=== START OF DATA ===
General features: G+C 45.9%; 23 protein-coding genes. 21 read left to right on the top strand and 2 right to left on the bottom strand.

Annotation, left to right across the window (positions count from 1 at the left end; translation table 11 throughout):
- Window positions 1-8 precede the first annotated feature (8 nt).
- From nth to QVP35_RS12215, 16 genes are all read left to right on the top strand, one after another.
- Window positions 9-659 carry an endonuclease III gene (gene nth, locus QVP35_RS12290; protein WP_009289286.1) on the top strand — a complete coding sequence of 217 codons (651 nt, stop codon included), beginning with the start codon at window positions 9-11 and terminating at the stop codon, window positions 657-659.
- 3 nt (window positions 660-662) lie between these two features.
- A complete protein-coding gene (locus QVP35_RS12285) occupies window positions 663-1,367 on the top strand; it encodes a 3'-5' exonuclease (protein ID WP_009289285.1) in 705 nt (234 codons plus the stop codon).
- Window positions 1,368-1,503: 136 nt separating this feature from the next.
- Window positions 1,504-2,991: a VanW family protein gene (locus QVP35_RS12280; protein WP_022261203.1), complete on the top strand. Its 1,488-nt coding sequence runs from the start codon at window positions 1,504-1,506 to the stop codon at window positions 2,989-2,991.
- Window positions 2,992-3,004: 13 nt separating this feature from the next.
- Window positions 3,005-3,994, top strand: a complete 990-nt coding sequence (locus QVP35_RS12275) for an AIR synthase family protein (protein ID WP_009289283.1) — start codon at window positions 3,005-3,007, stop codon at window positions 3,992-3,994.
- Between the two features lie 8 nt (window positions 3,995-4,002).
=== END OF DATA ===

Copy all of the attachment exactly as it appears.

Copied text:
General features: G+C 45.9%; 23 protein-coding genes. 21 read left to right on the top strand and 2 right to left on the bottom strand.

Annotation, left to right across the window (positions count from 1 at the left end; translation table 11 throughout):
- Window positions 1-8 precede the first annotated feature (8 nt).
- From nth to QVP35_RS12215, 16 genes are all read left to right on the top strand, one after another.
- Window positions 9-659 carry an endonuclease III gene (gene nth, locus QVP35_RS12290; protein WP_009289286.1) on the top strand — a complete coding sequence of 217 codons (651 nt, stop codon included), beginning with the start codon at window positions 9-11 and terminating at the stop codon, window positions 657-659.
- 3 nt (window positions 660-662) lie between these two features.
- A complete protein-coding gene (locus QVP35_RS12285) occupies window positions 663-1,367 on the top strand; it encodes a 3'-5' exonuclease (protein ID WP_009289285.1) in 705 nt (234 codons plus the stop codon).
- Window positions 1,368-1,503: 136 nt separating this feature from the next.
- Window positions 1,504-2,991: a VanW family protein gene (locus QVP35_RS12280; protein WP_022261203.1), complete on the top strand. Its 1,488-nt coding sequence runs from the start codon at window positions 1,504-1,506 to the stop codon at window positions 2,989-2,991.
- Window positions 2,992-3,004: 13 nt separating this feature from the next.
- Window positions 3,005-3,994, top strand: a complete 990-nt coding sequence (locus QVP35_RS12275) for an AIR synthase family protein (protein ID WP_009289283.1) — start codon at window positions 3,005-3,007, stop codon at window positions 3,992-3,994.
- Between the two features lie 8 nt (window positions 3,995-4,002).